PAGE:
MSCI’s recent decision to delay including China’s local shares in its widely tracked emerging markets equity index reflects the views of its clients: namely, the global investors who use the index as a benchmark for constructing portfolios and measuring their performance.
To put the decision in perspective, China has the second-largest equity market in the world, and global investors will inevitably face the task of integrating these assets into their portfolios. But with the MSCI announcement, investors may be saying, “not yet.”
There are several reasons why investors would want to slow the process. First and most visible, China’s growth slowdown and uncertainty over its currency policy have created significant volatility in the country’s equity markets (and others) over the past year, notably last August and at the start of 2016. China’s stock markets are still struggling to find a valuation floor based on local demand.
Global investors are perhaps even more concerned about access to their invested funds. Chinese authorities have introduced significant improvements to the accessibility of local A shares, but there is still a 20% monthly repatriation limit. In addition, Chinese authorities have yet to effectively implement the recently announced changes to the Qualified Foreign Institutional Investor (QFII) program and clarify new rules on equity trading suspension.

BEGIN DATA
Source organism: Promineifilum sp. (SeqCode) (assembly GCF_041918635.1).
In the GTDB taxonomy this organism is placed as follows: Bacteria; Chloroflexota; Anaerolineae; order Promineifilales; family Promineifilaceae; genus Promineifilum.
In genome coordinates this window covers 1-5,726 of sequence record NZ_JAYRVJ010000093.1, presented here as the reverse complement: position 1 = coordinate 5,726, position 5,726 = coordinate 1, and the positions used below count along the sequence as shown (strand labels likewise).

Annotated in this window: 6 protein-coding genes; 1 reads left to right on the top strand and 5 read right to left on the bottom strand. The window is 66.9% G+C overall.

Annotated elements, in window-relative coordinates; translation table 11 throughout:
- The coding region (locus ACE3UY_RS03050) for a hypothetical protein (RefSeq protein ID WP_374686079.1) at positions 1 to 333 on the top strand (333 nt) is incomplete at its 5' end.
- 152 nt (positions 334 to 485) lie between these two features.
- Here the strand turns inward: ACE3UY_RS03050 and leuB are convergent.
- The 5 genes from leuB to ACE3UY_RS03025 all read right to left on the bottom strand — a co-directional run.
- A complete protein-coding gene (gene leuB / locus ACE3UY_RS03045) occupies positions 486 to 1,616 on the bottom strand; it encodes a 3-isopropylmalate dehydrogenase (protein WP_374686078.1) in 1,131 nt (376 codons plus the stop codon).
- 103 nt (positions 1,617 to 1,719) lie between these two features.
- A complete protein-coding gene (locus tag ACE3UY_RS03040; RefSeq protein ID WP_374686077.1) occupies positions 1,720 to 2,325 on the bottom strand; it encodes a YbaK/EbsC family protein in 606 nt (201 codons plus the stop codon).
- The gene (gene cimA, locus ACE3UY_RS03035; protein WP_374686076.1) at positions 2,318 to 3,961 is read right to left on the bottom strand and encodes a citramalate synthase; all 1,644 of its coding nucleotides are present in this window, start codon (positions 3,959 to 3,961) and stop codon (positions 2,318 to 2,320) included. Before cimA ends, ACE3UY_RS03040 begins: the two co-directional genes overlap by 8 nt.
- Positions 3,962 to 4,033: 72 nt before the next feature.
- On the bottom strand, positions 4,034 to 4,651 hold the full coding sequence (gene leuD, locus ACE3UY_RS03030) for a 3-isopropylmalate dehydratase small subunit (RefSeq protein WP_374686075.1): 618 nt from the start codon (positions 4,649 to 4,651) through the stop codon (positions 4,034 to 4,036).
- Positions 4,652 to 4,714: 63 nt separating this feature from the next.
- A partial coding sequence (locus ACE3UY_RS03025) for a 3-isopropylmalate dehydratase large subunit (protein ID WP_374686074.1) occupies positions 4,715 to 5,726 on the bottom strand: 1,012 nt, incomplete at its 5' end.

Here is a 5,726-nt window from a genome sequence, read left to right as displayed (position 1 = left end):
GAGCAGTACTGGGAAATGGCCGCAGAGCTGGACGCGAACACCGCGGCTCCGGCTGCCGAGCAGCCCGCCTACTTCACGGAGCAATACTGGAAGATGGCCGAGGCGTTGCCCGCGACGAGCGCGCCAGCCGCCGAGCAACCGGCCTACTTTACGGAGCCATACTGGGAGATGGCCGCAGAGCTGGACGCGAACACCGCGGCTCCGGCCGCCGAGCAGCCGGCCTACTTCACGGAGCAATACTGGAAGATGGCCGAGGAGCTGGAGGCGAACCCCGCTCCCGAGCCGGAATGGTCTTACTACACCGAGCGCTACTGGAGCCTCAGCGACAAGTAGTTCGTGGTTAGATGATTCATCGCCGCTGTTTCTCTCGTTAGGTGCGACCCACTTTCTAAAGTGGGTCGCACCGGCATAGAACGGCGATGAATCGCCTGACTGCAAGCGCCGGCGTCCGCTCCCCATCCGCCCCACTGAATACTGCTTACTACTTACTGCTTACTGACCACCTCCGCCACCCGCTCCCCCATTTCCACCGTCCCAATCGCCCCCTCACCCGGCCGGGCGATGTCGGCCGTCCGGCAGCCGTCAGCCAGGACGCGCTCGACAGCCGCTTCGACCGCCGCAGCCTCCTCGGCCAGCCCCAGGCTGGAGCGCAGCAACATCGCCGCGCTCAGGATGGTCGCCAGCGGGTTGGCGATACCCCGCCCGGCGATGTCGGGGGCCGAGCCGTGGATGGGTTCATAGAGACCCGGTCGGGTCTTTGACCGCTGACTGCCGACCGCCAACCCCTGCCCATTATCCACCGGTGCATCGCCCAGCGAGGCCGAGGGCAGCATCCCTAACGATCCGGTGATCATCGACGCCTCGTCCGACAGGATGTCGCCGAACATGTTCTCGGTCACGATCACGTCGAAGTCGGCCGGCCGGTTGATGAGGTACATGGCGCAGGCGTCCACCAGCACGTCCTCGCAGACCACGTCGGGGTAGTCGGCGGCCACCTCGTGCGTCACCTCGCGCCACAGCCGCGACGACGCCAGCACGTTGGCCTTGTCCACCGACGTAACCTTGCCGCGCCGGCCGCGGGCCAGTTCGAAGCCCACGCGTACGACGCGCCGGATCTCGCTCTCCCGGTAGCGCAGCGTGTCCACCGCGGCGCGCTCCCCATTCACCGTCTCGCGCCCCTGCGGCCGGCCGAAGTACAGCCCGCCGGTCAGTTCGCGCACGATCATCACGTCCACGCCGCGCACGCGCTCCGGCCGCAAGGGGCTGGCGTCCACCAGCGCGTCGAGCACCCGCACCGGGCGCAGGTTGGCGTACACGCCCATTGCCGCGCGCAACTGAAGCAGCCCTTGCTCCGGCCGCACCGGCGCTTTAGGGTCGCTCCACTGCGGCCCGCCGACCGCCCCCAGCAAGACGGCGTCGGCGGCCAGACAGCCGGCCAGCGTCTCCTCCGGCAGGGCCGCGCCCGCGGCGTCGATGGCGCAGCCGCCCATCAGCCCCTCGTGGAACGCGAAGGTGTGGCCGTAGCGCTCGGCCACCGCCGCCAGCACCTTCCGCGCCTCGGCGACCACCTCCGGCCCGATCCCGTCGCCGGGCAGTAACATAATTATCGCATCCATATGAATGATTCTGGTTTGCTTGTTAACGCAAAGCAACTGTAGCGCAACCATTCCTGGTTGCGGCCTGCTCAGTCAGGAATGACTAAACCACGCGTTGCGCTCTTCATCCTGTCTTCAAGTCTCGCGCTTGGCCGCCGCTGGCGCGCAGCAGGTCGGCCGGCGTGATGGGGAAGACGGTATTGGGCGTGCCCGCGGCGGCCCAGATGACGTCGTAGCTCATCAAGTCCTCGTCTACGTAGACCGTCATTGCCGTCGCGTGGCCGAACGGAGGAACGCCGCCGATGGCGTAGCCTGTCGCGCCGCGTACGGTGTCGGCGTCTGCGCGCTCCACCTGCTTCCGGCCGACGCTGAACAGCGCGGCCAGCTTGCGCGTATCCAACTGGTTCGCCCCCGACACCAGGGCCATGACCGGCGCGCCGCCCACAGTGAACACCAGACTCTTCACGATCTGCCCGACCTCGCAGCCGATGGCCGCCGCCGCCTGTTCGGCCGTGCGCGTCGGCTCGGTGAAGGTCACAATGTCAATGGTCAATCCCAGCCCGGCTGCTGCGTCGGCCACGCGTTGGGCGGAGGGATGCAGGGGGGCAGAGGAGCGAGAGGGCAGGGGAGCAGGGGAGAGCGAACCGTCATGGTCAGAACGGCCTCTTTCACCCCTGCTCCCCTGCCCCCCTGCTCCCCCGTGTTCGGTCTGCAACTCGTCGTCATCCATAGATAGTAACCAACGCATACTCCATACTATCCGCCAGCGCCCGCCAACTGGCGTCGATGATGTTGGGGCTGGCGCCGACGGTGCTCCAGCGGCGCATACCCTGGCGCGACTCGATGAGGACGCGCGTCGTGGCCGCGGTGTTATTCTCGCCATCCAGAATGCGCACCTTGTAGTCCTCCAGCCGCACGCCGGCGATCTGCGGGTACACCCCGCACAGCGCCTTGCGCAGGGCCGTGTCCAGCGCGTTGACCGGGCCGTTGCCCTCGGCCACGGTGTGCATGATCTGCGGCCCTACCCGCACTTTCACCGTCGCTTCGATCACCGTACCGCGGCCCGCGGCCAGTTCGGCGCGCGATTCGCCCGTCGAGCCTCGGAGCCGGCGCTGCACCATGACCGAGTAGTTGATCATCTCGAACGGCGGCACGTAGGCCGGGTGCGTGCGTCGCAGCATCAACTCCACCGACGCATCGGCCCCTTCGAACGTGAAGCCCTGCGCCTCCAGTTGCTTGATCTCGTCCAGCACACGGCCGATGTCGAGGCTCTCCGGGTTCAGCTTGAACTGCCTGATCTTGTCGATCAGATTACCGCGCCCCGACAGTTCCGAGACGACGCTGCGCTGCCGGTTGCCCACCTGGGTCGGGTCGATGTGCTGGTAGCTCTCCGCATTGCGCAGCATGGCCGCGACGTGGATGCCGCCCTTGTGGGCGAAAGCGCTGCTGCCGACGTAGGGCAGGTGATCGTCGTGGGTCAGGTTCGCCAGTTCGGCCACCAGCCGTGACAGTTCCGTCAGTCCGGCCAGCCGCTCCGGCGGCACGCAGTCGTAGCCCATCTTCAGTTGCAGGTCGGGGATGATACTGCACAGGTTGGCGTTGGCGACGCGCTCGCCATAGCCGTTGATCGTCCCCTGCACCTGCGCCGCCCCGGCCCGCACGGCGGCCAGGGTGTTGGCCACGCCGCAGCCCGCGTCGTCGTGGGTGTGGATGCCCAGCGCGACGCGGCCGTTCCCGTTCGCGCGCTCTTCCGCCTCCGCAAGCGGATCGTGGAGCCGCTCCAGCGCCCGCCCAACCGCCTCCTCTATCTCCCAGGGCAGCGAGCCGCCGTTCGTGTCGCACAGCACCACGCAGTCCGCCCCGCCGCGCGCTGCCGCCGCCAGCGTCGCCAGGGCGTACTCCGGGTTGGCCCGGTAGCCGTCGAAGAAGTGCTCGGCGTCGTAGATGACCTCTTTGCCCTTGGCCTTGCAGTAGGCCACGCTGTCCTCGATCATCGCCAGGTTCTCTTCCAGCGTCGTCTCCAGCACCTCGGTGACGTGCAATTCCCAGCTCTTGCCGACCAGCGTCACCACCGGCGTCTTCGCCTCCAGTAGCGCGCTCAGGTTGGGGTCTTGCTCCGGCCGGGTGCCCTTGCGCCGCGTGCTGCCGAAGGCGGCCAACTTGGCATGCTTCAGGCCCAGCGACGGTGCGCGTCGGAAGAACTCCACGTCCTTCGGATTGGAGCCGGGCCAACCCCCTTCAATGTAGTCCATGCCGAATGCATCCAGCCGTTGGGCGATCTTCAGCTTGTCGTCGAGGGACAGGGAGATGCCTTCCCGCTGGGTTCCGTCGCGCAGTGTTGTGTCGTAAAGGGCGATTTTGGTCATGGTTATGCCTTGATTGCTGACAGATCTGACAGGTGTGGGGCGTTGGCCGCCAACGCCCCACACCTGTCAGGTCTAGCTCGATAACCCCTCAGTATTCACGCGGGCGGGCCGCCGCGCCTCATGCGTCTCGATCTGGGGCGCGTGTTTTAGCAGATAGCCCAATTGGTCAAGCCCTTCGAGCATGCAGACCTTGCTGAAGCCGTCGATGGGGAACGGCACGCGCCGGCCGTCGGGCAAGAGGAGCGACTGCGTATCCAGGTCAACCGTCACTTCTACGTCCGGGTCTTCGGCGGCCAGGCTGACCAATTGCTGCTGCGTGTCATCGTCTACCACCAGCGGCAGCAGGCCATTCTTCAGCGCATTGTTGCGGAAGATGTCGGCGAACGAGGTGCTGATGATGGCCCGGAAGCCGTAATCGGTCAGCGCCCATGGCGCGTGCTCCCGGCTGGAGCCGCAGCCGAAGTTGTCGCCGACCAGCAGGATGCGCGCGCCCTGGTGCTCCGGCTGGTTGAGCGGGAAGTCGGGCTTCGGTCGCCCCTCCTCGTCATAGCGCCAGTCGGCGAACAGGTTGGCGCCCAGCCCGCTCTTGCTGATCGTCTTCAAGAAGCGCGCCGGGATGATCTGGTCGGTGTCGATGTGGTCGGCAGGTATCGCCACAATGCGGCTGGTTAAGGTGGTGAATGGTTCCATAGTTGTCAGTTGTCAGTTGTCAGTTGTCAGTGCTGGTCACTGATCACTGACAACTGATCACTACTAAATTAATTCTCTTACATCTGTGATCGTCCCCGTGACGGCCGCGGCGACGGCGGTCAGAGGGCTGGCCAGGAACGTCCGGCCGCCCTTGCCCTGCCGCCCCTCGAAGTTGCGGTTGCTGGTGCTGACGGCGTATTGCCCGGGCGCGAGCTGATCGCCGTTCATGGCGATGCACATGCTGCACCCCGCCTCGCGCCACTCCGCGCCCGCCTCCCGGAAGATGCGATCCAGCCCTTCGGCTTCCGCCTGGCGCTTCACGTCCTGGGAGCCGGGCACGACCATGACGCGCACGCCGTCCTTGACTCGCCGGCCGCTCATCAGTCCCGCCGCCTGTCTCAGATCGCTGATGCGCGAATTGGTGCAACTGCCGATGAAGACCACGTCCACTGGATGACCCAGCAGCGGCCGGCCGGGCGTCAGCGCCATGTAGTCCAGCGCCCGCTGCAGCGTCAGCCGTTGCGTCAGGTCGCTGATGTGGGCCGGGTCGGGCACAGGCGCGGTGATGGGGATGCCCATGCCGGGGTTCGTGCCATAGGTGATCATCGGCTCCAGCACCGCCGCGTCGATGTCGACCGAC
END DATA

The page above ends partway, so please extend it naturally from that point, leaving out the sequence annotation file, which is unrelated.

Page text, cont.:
It is not surprising then that global investors want to see more changes before adding Chinese local shares to their portfolios. However, it is worth noting that they are not slamming on the brakes: If developments warrant, MSCI said it will revisit its decision before the next scheduled index review in 12 months. We expect that Chinese authorities will try even harder to fulfill MSCI’s criteria over the next year.